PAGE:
“We are well travelled to see you,” Maurice said. “We bring gifts for the Miracle Baby.”

“And a warning, innit,” Baz said.

“A warning?” Joseph asked.

“Yes, I’m afraid so,” Maurice said. “You are aware of the man that runs these streets? King Harry.”

“Yes,” Joseph said.

“He sends this gift,” Maurice said as Casper laid out a brown brick-shaped block wrapped in Clingfilm.

“Is that what I think it is?” Joseph asked.

“Yeah, an H-bomb,” Baz said. “Some pure horse. Street value, five-K.”

“And a trap,” Maurice said. “We believe he intends to let the services know you have it so you lose the baby, have it taken into care. We are supposed to report back to him but we are cancelling our plans here and returning down south.”

“Why would you risk that for us?” Joseph asked.

“We want the best for the baby,” Maurice said. “As such, take our gifts. Credit cards that will keep you in money for the foreseeable future, clothes for the baby and some more money in the way of gold.”

“Thank you,” Mary said.

“Have you named the baby?” Jessie asked.

“Yes,” Mary smiled. “Tell them, Joe.”

“Well, any Man City fans here?” Joseph asked.

All five guests nodded.

“Then we’ve all had the messages from Gabriel so it seems fitting we call him Jesus.”

They all smiled in appreciation.

“Make sure you keep baby Jesus safe,” Maurice said. “Many will attempt to cause you harm.”

“Where should we go? For how long?” Joseph asked.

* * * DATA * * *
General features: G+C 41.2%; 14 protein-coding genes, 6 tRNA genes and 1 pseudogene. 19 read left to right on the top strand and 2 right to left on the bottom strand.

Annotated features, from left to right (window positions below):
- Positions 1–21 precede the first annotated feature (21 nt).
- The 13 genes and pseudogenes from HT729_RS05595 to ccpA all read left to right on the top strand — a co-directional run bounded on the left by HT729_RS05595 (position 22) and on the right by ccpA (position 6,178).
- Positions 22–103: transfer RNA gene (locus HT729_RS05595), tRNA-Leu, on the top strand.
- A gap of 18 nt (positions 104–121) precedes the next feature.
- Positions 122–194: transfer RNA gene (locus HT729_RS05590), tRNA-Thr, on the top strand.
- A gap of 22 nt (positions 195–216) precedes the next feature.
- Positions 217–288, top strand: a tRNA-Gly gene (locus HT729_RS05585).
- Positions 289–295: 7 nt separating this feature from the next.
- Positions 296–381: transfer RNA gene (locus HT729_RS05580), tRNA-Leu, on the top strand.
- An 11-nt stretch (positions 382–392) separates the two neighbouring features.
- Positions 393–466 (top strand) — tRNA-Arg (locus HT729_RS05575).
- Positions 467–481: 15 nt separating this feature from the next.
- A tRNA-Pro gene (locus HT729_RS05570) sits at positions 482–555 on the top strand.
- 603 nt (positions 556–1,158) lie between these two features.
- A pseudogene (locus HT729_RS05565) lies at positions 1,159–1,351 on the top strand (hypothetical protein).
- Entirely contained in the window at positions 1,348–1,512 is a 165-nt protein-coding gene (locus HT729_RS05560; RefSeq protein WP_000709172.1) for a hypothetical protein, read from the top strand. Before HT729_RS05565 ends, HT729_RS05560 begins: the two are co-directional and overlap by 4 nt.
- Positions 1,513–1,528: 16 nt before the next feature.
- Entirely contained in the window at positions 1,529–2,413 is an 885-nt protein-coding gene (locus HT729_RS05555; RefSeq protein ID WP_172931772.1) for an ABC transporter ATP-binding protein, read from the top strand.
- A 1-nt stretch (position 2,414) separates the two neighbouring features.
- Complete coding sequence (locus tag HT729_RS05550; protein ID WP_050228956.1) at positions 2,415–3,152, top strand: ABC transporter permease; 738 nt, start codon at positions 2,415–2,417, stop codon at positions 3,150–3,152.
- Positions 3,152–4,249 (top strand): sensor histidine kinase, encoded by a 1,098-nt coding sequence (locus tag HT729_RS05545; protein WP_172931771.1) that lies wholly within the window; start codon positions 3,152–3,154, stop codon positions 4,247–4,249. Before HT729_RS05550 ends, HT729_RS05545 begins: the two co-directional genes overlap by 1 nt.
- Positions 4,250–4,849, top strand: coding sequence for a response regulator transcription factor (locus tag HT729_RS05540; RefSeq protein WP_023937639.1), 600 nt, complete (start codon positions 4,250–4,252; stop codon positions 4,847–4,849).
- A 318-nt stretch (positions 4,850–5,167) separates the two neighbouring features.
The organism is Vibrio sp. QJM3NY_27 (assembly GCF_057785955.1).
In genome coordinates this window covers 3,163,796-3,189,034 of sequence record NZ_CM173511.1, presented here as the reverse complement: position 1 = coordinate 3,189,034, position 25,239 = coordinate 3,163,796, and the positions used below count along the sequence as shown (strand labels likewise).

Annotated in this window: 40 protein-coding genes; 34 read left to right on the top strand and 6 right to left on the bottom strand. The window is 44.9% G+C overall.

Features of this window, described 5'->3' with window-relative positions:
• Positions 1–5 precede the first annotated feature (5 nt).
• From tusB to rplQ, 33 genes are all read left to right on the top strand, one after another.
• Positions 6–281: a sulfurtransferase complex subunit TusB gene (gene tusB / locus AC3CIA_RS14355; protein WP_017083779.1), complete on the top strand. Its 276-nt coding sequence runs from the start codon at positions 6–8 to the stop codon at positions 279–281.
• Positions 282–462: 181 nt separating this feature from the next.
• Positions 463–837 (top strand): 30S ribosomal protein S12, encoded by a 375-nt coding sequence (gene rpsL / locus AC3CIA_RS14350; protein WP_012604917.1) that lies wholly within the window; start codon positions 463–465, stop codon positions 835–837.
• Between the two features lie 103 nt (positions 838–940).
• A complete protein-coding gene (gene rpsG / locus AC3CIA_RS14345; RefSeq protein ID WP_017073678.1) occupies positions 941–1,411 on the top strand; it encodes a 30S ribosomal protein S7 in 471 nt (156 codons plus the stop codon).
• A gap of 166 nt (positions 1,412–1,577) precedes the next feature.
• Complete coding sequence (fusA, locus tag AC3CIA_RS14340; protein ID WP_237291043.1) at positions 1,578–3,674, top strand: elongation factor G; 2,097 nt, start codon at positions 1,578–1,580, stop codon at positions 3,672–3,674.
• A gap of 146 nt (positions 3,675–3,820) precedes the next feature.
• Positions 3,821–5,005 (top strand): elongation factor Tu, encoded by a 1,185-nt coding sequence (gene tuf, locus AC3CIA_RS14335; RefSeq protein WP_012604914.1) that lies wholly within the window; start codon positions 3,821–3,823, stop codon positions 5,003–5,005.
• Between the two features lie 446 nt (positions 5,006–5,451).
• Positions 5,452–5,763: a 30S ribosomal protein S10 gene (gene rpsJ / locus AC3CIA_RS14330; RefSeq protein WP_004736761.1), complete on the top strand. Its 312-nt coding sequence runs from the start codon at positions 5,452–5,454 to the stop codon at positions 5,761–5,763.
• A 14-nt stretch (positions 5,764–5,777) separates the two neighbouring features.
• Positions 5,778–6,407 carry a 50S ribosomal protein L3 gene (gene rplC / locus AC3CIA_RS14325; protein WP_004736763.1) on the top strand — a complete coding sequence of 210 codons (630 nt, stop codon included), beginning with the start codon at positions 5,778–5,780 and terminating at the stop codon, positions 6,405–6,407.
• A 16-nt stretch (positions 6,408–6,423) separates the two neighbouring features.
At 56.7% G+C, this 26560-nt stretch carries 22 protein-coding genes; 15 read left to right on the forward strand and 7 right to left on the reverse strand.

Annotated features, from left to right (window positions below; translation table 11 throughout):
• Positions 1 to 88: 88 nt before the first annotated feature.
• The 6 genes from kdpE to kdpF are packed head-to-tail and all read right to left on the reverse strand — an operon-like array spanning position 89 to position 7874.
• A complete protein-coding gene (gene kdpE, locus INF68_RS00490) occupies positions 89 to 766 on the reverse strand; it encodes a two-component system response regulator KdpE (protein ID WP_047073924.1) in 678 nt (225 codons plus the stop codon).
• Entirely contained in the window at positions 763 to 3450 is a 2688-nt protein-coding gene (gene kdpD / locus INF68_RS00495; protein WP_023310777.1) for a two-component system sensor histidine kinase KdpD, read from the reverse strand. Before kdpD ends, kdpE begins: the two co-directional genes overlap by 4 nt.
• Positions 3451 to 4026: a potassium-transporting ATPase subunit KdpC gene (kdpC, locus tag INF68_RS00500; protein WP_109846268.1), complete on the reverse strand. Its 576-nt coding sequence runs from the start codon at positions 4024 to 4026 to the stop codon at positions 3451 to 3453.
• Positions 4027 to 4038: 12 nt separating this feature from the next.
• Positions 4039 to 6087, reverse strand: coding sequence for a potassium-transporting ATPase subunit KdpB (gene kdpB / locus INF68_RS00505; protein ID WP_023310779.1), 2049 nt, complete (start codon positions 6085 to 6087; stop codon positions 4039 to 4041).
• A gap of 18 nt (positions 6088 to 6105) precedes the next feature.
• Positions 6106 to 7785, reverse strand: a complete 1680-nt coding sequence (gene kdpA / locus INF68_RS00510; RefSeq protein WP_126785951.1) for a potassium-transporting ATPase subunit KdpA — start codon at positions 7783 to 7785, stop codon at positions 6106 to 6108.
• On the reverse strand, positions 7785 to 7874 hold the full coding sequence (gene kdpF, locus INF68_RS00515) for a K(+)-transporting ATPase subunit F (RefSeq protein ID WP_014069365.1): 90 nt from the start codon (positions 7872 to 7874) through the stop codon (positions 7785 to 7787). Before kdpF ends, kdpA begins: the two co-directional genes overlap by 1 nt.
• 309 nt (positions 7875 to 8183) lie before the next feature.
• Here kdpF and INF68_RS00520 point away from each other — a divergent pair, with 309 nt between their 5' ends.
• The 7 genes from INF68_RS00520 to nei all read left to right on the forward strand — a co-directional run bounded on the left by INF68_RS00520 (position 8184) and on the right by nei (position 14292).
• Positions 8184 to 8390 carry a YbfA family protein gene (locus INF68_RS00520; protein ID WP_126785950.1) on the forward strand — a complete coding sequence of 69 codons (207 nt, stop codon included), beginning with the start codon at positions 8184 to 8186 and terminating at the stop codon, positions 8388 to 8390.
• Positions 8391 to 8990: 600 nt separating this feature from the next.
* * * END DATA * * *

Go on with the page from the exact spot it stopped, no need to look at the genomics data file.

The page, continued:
“Across the border to Wales perhaps? Or Scotland. And leave it for a number of decades,” Maurice said.

“Yeah, nobody needs to hear about this boy until he’s into his thirties,” Baz said.


Damon Hill: Watching the Wheels

Damon Hill: Watching the Wheels

Damon Hill was always a different type of motorsport star. In the flamboyant world of Formula One he came across as reserved. In a sport dominated by money, he struggled to the top. A successful family name, that should have eased the transition, proved to be a burden. Unlike stars today, he never cashed in with a cheap autobiography at the time. Twenty years later, Hill explains why in his book Watching the Wheels.

Damon Hill was unique and also a first. The history books will forever state he and his legendary father Graham were the first father and son to win F1 Driver World Championships. His father’s career and untimely death shaped Hill’s formative years and adult life in ways that took decades for him to understand.